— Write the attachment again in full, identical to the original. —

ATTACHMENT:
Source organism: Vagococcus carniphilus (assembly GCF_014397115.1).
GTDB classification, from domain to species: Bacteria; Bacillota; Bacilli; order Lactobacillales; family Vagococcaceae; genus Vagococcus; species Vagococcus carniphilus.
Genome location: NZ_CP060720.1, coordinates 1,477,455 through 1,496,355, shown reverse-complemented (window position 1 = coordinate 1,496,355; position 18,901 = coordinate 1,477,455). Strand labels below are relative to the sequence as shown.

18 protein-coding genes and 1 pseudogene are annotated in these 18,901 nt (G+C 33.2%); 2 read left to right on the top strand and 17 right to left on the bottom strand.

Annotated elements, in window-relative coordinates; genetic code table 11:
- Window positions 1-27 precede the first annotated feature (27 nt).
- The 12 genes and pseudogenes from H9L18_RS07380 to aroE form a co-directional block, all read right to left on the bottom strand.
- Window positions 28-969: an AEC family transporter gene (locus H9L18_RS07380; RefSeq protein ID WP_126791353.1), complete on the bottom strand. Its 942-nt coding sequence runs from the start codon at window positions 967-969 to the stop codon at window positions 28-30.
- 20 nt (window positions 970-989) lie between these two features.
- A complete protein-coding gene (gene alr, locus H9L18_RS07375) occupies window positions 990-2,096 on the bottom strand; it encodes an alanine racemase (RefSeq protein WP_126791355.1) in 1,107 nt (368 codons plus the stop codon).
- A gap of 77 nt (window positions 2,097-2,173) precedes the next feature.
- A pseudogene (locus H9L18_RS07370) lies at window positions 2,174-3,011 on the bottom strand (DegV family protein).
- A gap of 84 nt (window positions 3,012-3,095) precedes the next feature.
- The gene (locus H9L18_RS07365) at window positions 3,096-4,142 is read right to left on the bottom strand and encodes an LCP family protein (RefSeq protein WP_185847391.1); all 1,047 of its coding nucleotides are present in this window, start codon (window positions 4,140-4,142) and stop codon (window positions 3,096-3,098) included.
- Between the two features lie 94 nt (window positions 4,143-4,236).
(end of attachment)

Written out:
Source organism: Vagococcus carniphilus (assembly GCF_014397115.1).
GTDB classification, from domain to species: Bacteria; Bacillota; Bacilli; order Lactobacillales; family Vagococcaceae; genus Vagococcus; species Vagococcus carniphilus.
Genome location: NZ_CP060720.1, coordinates 1,477,455 through 1,496,355, shown reverse-complemented (window position 1 = coordinate 1,496,355; position 18,901 = coordinate 1,477,455). Strand labels below are relative to the sequence as shown.

18 protein-coding genes and 1 pseudogene are annotated in these 18,901 nt (G+C 33.2%); 2 read left to right on the top strand and 17 right to left on the bottom strand.

Annotated elements, in window-relative coordinates; genetic code table 11:
- Window positions 1-27 precede the first annotated feature (27 nt).
- The 12 genes and pseudogenes from H9L18_RS07380 to aroE form a co-directional block, all read right to left on the bottom strand.
- Window positions 28-969: an AEC family transporter gene (locus H9L18_RS07380; RefSeq protein ID WP_126791353.1), complete on the bottom strand. Its 942-nt coding sequence runs from the start codon at window positions 967-969 to the stop codon at window positions 28-30.
- 20 nt (window positions 970-989) lie between these two features.
- A complete protein-coding gene (gene alr, locus H9L18_RS07375) occupies window positions 990-2,096 on the bottom strand; it encodes an alanine racemase (RefSeq protein WP_126791355.1) in 1,107 nt (368 codons plus the stop codon).
- A gap of 77 nt (window positions 2,097-2,173) precedes the next feature.
- A pseudogene (locus H9L18_RS07370) lies at window positions 2,174-3,011 on the bottom strand (DegV family protein).
- A gap of 84 nt (window positions 3,012-3,095) precedes the next feature.
- The gene (locus H9L18_RS07365) at window positions 3,096-4,142 is read right to left on the bottom strand and encodes an LCP family protein (RefSeq protein WP_185847391.1); all 1,047 of its coding nucleotides are present in this window, start codon (window positions 4,140-4,142) and stop codon (window positions 3,096-3,098) included.
- Between the two features lie 94 nt (window positions 4,143-4,236).